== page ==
In July 2010, then-Justice Minister Keiko Chiba signed execution orders for two convicted murderers. At the time, she had just lost her Upper House seat but approved the hangings before the election, though that wasn't what confused people. Chiba opposed the death penalty and said she approved the death warrants in order to create a "chance for the public to discuss capital punishment," since the lay-judge system charged citizens with deciding such cases. In order to prove her seriousness, she attended the executions, becoming the first justice minister ever to do so.

Regardless of Chiba's logic — sending two men to their deaths to spark debate over whether or not it's the right thing to do — the conversation never happened because the media didn't start one. They breathlessly cover murder trials and profile suspects who face the death penalty, but once a sentence is handed down, they fall back — until the execution takes place, and even then they just repeat what the Justice Ministry says.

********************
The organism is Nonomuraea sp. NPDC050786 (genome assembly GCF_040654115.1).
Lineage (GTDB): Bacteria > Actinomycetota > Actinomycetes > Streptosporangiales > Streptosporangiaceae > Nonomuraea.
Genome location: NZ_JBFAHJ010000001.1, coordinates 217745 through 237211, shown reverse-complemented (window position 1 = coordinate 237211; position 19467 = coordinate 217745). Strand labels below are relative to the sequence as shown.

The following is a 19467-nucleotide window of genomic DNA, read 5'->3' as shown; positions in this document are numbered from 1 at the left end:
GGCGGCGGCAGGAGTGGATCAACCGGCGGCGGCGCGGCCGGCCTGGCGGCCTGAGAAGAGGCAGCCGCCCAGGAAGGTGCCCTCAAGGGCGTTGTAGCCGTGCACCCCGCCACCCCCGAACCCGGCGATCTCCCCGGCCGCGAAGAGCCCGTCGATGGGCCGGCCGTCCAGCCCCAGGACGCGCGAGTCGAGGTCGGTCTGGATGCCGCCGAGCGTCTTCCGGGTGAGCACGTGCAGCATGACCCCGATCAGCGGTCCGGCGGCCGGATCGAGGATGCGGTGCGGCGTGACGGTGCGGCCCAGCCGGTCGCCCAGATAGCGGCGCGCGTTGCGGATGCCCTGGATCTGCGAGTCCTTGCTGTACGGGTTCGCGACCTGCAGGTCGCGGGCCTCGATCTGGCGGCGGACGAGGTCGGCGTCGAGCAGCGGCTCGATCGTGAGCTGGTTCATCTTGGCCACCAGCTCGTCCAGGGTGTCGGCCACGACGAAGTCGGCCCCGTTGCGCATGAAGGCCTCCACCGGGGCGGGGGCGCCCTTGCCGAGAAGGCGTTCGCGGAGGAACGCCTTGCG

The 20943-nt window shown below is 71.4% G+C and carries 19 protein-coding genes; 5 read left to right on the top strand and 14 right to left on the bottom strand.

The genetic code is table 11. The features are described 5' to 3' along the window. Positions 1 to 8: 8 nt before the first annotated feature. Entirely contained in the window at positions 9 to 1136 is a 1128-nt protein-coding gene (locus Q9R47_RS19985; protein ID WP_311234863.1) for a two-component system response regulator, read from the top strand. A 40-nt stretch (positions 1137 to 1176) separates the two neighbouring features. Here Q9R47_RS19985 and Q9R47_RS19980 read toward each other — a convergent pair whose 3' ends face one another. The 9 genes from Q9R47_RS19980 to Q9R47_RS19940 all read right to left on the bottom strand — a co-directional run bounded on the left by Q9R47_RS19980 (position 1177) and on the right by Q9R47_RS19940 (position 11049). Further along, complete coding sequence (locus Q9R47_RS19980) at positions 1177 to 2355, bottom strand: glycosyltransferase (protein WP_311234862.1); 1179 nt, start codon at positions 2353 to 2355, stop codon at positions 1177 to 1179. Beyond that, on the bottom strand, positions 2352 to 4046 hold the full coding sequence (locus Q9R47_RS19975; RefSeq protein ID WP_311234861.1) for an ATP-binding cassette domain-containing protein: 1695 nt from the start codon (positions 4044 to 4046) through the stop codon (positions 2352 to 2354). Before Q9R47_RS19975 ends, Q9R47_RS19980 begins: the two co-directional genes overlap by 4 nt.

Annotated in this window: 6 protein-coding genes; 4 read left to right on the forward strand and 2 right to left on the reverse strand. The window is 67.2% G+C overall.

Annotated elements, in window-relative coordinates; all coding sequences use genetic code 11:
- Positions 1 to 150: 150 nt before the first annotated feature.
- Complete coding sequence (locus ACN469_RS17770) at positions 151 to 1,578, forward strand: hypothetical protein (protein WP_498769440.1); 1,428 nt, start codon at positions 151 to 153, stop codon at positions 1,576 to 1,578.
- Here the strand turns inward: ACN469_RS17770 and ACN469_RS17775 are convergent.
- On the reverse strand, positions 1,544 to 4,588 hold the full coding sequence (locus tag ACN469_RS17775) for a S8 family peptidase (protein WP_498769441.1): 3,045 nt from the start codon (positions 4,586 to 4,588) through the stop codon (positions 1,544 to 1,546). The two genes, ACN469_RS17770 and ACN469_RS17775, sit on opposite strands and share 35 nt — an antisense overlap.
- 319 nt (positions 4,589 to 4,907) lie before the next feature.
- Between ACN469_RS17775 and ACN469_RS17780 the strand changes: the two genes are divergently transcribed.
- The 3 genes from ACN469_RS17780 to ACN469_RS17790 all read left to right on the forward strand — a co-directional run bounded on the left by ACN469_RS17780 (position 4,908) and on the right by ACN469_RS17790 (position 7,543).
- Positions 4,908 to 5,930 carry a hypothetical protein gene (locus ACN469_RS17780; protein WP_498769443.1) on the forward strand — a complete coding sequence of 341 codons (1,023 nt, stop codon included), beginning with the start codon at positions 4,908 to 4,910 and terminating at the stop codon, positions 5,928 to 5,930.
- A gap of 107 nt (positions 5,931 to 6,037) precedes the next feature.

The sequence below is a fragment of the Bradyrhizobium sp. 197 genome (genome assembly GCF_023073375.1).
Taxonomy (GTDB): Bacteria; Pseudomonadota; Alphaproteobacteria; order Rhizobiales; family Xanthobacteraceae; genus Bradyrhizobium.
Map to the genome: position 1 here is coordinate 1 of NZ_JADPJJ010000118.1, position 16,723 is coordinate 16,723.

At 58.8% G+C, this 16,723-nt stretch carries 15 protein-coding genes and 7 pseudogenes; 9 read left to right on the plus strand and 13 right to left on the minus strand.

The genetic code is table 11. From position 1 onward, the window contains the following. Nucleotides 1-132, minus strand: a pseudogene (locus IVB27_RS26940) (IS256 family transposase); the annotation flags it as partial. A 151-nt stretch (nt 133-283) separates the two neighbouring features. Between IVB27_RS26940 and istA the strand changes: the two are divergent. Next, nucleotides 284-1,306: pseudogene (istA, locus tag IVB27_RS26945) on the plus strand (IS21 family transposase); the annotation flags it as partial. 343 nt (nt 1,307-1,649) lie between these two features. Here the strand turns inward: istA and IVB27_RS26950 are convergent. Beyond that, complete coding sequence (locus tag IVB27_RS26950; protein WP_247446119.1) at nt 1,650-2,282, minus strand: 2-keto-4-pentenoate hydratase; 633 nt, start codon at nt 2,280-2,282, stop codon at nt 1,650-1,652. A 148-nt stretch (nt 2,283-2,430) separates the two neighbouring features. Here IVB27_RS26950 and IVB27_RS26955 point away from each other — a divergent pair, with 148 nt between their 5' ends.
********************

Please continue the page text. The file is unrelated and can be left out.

A notable exception is Tokyo Shimbun's long and detailed series — more than 40 articles — on Keiki Kano following his hanging in February 2013, which, in addition to explicating the condemned man's life, endeavored to recreate what happened the day he died through interviews with those involved. What makes an impression is the contrast between Kano's belief that he deserved to die for killing two women in cold blood and the anguish he went through of never knowing when his execution would take place, since it is the policy of the Justice Ministry to keep this information from death-row inmates until the morning they are to be hanged.